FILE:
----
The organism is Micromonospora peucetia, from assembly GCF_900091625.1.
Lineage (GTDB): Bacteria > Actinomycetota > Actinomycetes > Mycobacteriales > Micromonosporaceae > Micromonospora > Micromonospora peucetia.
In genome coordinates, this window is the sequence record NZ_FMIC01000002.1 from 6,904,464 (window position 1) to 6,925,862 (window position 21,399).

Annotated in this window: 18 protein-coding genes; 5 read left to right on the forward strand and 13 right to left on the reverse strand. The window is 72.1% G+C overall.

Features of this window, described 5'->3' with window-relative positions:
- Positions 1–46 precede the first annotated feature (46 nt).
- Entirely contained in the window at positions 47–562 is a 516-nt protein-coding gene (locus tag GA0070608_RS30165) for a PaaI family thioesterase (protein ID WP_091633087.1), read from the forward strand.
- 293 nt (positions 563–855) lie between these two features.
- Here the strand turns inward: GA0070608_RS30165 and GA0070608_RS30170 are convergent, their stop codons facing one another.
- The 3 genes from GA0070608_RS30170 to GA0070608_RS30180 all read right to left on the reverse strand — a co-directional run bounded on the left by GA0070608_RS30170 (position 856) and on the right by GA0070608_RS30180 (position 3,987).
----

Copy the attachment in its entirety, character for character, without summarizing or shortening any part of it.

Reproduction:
The organism is Micromonospora peucetia, from assembly GCF_900091625.1.
Lineage (GTDB): Bacteria > Actinomycetota > Actinomycetes > Mycobacteriales > Micromonosporaceae > Micromonospora > Micromonospora peucetia.
In genome coordinates, this window is the sequence record NZ_FMIC01000002.1 from 6,904,464 (window position 1) to 6,925,862 (window position 21,399).

Annotated in this window: 18 protein-coding genes; 5 read left to right on the forward strand and 13 right to left on the reverse strand. The window is 72.1% G+C overall.

Features of this window, described 5'->3' with window-relative positions:
- Positions 1–46 precede the first annotated feature (46 nt).
- Entirely contained in the window at positions 47–562 is a 516-nt protein-coding gene (locus tag GA0070608_RS30165) for a PaaI family thioesterase (protein ID WP_091633087.1), read from the forward strand.
- 293 nt (positions 563–855) lie between these two features.
- Here the strand turns inward: GA0070608_RS30165 and GA0070608_RS30170 are convergent, their stop codons facing one another.
- The 3 genes from GA0070608_RS30170 to GA0070608_RS30180 all read right to left on the reverse strand — a co-directional run bounded on the left by GA0070608_RS30170 (position 856) and on the right by GA0070608_RS30180 (position 3,987).